The planning, preparation, and just plain hard work they put into their crop insurance frauds is an inspiration to us all.

      2. We’re lazy as hell! Lawyers do ten times the work.

    3. The wheat board can still exist, just not as a monopoly.

    4. The tribbles will eat it first.

    5. Serious question though: If the CWB doesn’t buy the farmers’ wheat, won’t it just rot in the silos?

      There’s this obesity crisis on, so any wheat that doesn’t make it to market represents pounds lost in the population. Win-win.

  19. If the CWB doesn’t buy the farmers’ wheat, won’t it just rot in the silos?

    The farmers will be compelled to migrate to the cities and take jobs at Tim Hortons.

    The great plains of Canada will become a pheasant hunter’s paradise.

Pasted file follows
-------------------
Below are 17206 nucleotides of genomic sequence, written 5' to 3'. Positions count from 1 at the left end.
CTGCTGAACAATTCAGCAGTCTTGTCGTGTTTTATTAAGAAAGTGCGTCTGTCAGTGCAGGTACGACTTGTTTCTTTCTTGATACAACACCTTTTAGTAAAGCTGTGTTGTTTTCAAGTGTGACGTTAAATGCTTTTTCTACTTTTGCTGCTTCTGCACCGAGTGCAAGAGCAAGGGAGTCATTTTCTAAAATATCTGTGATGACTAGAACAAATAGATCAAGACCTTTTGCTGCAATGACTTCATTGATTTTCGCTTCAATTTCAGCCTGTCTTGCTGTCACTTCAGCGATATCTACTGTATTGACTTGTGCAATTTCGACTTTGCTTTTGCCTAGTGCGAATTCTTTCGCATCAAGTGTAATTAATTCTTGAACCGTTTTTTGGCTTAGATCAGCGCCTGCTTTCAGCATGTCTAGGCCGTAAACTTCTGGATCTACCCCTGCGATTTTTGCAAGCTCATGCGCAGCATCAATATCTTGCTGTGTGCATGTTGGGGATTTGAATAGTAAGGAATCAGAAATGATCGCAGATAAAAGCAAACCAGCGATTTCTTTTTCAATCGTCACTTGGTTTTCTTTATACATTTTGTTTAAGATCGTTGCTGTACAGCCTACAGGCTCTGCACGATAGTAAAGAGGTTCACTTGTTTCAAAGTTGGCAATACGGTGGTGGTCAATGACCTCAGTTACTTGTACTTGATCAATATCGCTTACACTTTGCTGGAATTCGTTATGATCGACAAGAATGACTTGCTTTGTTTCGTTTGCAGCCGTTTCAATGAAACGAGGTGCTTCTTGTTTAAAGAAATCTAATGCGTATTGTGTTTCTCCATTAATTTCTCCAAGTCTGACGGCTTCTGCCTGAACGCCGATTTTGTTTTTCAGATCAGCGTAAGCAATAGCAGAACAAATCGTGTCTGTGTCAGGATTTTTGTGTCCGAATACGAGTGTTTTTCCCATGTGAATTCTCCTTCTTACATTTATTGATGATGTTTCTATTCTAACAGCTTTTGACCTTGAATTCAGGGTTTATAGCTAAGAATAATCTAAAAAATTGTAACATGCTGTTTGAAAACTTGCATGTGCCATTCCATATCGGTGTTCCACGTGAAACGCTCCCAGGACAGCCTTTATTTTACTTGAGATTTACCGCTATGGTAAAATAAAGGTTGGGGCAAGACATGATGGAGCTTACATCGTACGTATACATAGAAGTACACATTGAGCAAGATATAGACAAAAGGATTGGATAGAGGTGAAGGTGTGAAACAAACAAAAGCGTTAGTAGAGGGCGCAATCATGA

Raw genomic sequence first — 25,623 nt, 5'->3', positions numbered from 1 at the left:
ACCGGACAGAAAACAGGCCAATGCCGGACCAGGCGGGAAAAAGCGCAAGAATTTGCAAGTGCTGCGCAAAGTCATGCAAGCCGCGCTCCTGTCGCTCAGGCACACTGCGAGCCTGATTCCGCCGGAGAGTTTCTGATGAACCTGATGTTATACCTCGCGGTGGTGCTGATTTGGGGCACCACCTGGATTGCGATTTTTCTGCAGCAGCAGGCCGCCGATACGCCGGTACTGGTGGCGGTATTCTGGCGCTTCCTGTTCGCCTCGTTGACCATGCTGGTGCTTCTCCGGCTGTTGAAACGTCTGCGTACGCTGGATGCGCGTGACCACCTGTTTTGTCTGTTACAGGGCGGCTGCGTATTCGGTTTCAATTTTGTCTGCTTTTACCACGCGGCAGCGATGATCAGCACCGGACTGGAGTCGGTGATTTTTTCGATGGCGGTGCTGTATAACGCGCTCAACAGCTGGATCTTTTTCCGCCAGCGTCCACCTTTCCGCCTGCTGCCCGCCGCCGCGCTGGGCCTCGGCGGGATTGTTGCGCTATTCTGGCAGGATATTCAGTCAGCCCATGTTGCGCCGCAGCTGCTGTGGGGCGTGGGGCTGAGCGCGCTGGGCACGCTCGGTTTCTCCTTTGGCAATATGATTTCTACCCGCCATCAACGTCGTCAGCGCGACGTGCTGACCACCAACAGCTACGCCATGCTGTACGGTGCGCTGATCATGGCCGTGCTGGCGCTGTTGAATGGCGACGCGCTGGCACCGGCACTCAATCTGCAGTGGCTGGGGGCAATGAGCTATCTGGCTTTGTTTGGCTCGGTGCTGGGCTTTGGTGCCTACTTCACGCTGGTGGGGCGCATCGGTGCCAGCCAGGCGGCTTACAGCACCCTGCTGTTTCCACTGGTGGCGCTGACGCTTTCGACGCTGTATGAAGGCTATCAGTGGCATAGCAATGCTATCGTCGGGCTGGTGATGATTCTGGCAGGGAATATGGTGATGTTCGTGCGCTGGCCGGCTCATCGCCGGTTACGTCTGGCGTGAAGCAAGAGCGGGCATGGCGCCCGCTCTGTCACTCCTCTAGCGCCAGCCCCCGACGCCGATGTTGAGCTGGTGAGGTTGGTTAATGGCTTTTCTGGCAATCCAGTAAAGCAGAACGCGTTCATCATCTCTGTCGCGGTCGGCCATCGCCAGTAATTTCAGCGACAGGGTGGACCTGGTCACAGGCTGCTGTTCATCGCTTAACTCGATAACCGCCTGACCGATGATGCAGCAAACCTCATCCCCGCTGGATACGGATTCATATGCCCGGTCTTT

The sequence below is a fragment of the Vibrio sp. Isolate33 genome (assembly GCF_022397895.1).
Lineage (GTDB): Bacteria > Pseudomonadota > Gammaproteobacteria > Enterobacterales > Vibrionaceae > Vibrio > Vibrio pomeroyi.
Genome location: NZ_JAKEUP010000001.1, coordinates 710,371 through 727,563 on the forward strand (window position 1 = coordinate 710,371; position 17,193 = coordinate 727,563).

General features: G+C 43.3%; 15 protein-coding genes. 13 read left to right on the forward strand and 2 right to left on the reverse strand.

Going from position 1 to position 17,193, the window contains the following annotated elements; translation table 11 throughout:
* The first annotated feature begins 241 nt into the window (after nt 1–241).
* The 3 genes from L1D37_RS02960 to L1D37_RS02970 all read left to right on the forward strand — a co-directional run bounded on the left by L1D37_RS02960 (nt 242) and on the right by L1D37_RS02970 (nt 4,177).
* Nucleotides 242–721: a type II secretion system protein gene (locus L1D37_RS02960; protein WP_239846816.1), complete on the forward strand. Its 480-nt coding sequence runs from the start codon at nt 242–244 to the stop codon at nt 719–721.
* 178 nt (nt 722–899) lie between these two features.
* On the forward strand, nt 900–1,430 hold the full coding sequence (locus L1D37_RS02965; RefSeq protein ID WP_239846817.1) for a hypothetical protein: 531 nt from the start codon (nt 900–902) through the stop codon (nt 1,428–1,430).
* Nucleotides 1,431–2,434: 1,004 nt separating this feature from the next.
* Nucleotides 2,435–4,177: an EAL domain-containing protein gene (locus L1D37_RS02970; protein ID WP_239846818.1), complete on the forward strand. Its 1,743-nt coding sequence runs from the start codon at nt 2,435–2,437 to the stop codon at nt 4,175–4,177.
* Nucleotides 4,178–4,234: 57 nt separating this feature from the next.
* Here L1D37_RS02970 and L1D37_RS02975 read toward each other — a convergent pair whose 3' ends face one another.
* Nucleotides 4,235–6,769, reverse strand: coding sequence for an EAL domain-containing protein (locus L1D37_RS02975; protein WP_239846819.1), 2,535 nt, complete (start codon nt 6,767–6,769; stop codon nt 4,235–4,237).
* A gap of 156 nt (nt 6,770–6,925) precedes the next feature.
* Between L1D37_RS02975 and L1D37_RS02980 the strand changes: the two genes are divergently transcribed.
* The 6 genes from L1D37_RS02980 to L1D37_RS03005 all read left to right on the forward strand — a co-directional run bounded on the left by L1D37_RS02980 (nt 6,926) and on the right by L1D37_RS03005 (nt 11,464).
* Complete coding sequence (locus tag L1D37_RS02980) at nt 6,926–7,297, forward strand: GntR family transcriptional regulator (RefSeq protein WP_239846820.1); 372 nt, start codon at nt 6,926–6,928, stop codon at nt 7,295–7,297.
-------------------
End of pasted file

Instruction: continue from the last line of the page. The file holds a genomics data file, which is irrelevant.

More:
20. Meanwhile, the federal government of the United States maintains its policy of illegally assassinating Americans, executing illegal and costly wars of unjustifiable intervention, and not one state is man enough to actually tell the feds to eat shit and fuck off with regards to ObamaCare.

    God forgive us for what we’ve done to our inheritance.

    1. I don’t think our federal gov’t has quite got to the point of assassinating Canadians yet, but we’ve wasted a fair bit of blood and treasure in Afghanistan and helped bomb the shit out of Libya. And not one province is man enough to tell the feds to fuck off with regards to the intrusion of the Canada Health Act into their exclusive constitutional jurisdiction over the regulation of health care.

  21. Yet the CWB, which apparently employs hundreds in its behemoth offices in downtown Winnipeg, is painting its own demise as an effort to “steamroll western Canadian wheat farmers.”

    The oppressor always warns that his demise will be the end those he oppressed.

  22. I wish Pennsylvania would do this with their stupid liquor control board.